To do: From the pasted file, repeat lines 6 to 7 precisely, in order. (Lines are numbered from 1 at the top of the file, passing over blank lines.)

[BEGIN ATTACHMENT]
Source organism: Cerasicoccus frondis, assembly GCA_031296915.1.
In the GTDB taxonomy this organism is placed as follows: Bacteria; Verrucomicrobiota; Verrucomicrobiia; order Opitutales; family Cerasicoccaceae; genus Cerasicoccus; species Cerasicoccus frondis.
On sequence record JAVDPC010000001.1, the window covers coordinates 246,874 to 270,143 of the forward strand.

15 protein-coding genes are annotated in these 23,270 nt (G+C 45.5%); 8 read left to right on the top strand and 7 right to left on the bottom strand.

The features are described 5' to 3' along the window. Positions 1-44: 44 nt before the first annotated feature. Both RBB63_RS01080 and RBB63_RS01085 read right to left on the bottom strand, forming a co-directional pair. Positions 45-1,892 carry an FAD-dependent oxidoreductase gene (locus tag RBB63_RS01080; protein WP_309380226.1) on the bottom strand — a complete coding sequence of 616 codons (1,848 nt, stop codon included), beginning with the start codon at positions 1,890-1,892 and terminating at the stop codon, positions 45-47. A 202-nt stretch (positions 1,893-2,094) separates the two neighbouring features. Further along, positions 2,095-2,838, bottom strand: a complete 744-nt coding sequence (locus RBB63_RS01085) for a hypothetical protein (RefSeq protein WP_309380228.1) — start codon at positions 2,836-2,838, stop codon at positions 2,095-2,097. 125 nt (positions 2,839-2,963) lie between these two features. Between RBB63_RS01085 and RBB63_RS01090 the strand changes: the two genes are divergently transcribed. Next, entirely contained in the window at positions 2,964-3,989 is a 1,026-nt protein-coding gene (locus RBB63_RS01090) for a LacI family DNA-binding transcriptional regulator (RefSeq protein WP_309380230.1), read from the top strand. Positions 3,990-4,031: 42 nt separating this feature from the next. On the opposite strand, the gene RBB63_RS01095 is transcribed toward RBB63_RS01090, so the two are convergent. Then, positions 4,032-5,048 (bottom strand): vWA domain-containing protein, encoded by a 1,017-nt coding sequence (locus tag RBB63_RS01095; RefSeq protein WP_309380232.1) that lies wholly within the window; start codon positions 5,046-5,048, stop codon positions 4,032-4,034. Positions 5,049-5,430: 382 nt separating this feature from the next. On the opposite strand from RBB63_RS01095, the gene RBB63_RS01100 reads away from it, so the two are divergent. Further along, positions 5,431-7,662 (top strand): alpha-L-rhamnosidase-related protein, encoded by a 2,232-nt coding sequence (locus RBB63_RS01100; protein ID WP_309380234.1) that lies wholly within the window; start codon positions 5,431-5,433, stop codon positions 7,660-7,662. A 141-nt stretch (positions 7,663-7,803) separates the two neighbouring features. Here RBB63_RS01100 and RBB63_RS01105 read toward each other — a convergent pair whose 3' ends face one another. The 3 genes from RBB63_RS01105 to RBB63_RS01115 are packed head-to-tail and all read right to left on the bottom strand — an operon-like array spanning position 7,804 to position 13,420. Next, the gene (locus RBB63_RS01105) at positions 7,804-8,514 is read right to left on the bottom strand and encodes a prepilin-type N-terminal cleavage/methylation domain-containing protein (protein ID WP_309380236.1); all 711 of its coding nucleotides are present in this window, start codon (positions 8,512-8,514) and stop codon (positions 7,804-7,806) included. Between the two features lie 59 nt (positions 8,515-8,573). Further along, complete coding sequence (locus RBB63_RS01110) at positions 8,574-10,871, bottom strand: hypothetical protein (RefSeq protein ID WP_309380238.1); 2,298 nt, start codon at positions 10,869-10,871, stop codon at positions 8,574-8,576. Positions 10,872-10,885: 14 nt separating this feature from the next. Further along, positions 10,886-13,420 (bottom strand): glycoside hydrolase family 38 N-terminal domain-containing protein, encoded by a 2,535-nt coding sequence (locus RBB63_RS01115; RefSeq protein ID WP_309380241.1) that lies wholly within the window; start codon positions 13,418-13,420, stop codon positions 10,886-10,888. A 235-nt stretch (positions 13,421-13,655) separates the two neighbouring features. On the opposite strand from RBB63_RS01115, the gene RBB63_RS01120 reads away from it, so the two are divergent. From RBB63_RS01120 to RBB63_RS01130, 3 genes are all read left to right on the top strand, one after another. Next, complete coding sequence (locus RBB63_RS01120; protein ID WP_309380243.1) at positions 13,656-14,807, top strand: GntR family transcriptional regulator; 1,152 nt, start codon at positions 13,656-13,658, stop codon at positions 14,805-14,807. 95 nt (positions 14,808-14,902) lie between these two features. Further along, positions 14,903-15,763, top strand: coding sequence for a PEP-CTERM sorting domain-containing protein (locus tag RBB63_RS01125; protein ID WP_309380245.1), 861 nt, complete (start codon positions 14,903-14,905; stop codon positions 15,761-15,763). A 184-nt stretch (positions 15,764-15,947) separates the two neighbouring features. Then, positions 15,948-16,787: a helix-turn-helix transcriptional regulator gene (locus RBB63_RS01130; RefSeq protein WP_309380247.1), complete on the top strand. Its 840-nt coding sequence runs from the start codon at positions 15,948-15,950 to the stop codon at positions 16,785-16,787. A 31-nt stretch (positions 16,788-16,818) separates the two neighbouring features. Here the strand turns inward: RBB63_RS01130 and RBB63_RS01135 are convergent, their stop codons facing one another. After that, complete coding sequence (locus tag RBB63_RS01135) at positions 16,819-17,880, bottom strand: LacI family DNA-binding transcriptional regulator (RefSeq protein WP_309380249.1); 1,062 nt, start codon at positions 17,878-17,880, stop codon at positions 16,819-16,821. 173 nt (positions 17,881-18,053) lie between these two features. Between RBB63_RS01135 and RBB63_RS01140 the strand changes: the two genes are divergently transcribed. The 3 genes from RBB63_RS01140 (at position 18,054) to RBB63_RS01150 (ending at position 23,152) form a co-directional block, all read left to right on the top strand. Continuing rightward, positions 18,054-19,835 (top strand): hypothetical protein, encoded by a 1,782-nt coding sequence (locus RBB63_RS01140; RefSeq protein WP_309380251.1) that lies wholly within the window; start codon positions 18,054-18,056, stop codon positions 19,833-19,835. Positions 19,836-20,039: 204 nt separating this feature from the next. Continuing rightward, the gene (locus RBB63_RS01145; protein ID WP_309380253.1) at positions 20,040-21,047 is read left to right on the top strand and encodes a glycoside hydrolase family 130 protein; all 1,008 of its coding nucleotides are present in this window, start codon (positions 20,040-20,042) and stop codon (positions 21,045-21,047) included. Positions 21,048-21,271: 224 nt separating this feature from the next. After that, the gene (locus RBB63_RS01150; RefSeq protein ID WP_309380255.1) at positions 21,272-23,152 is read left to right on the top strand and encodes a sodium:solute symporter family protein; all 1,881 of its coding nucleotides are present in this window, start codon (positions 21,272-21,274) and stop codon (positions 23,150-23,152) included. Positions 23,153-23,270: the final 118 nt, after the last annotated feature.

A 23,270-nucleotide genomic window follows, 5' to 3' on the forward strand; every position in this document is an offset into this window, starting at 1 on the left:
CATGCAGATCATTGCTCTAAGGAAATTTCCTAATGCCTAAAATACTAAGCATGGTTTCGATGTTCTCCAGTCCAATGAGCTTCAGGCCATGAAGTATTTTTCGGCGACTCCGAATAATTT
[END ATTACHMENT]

A 23,270-nucleotide genomic window follows, 5' to 3' on the forward strand; every position in this document is an offset into this window, starting at 1 on the left:
CATGCAGATCATTGCTCTAAGGAAATTTCCTAATGCCTAAAATACTAAGCATGGTTTCGATGTTCTCCAGTCCAATGAGCTTCAGGCCATGAAGTATTTTTCGGCGACTCCGAATAATTT